Handel, whose maiden name was Karen Walker, graduated in 1980 from Frederick Douglass High School in Prince George's County. She then worked, taking college courses at nights and on weekends. She said she took the certified public accountant's exam without earning a degree.
"Remember the context of my life," she told the newspaper in 2010. "I'm on my own at 17. My first job was at AARP. I think I made $9,050 a year. The idea I could go to college at night, get enough credits in accounting and sit for the CPA, I was like, 'Wow, I can have a real life.'"
Neither Handel nor the Komen organization responded to a request from The Baltimore Sun for comment.
Handel has not been quoted in the major media since the Planned Parenthood controversy began.
Handel attended Prince George's Community College and the University of Maryland, according to the Journal-Constitution.
Rob Simms, a close friend who aided Handel's political career, said she relocated from the Washington metropolitan area to Georgia when her husband, Steve, accepted a job offer. The Handels have been married for about 20 years and have no children.
"I think Karen, as long as I've known her, felt a calling to serve and be an active participant in her community and her state," Simms said Friday. "Karen is a very driven, smart, independent person. I think those qualities and traits were certainly, in part, developed as she was growing up and dealing with what was not the best or ideal family situation."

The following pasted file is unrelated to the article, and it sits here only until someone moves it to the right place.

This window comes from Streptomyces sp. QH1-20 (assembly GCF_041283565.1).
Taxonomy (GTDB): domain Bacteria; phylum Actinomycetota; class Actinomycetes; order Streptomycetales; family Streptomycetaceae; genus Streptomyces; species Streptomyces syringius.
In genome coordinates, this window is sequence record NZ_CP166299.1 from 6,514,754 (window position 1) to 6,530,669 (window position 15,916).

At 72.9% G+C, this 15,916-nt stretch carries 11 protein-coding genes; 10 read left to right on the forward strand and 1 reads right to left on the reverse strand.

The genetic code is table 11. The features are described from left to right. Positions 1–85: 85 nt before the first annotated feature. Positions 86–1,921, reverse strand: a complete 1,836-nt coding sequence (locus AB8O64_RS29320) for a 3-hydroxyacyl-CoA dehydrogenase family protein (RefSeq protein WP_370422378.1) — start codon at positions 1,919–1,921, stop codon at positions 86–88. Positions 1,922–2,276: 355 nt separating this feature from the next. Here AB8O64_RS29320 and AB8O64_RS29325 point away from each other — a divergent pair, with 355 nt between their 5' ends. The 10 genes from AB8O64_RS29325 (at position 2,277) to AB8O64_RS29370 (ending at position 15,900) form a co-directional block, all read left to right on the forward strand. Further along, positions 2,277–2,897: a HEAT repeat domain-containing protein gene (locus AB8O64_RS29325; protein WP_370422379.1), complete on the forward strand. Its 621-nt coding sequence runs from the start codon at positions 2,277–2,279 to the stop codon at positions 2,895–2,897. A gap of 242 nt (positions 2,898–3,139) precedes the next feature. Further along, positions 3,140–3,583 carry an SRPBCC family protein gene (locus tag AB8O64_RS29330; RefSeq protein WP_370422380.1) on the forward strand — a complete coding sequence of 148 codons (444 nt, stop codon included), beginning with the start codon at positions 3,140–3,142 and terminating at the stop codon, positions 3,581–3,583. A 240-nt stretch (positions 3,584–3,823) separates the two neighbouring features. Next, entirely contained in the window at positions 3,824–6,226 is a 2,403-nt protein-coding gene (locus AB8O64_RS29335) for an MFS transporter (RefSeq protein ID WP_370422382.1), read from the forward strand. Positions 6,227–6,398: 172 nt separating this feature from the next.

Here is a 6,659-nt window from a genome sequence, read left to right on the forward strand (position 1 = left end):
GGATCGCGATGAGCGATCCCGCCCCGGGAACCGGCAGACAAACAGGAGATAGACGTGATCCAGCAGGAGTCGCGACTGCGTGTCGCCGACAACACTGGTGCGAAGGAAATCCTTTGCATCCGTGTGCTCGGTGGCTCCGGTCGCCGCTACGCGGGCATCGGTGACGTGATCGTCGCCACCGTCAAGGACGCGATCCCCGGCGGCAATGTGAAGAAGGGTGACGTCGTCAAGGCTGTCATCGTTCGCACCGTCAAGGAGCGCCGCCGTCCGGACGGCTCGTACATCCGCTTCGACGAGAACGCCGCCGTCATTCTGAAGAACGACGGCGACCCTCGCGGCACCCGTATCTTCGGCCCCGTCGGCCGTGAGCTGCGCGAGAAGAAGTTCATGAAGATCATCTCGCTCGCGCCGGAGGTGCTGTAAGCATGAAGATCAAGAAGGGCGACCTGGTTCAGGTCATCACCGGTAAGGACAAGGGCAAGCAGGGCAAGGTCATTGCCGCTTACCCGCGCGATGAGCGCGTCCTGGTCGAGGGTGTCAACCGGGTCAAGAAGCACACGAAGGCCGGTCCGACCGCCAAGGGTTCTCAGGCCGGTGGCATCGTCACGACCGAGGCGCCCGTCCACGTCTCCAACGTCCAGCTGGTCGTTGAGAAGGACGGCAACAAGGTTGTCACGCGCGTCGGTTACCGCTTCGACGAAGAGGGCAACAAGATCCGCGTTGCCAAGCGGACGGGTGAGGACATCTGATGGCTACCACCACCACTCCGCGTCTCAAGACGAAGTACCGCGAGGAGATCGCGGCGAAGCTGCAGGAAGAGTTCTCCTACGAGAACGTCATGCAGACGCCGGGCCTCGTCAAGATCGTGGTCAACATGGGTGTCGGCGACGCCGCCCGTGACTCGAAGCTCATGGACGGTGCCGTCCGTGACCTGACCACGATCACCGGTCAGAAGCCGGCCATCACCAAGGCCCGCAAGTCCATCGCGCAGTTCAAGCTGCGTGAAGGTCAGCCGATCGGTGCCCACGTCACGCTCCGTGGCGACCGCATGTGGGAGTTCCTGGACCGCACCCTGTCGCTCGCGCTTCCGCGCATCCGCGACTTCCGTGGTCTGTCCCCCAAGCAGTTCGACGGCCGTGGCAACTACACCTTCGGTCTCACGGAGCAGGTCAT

After Handel lost the 2010 GOP primary to Nathan Deal, who went on to become governor, she weighed her options and found the breast cancer advocacy group to be a good fit, Simms said. Handel had worked as deputy chief of staff to Marilyn Quayle, wife of former Vice President Dan Quayle, as part of her breast cancer awareness outreach efforts.
That program, according to Handel's Facebook page, eventually led to the founding of Komen's Race for the Cure.
Simms said Handel now splits her time between Atlanta and Washington for her job with Komen.
He said that Georgia is home to Handel, but she still has family in the Washington region. And he noted that her Maryland upbringing helped shape who she is today, including her love for the National Football League's Colts, who were based in Baltimore before moving to Indianapolis.
Simms and Handel met about 12 years ago when they worked in Fulton County, Ga., the county in which Atlanta lies. He worked on her campaigns and served as her deputy after she was elected Georgia's
secretary of state. Simms is now chief of staff to Rep. Bill Shuster, a Pennsylvania Republican.
Handel moved to Georgia in the 1990s, and got her political start as chairwoman of the Fulton County Commission before becoming the state's first Republican secretary of state since the Civil War.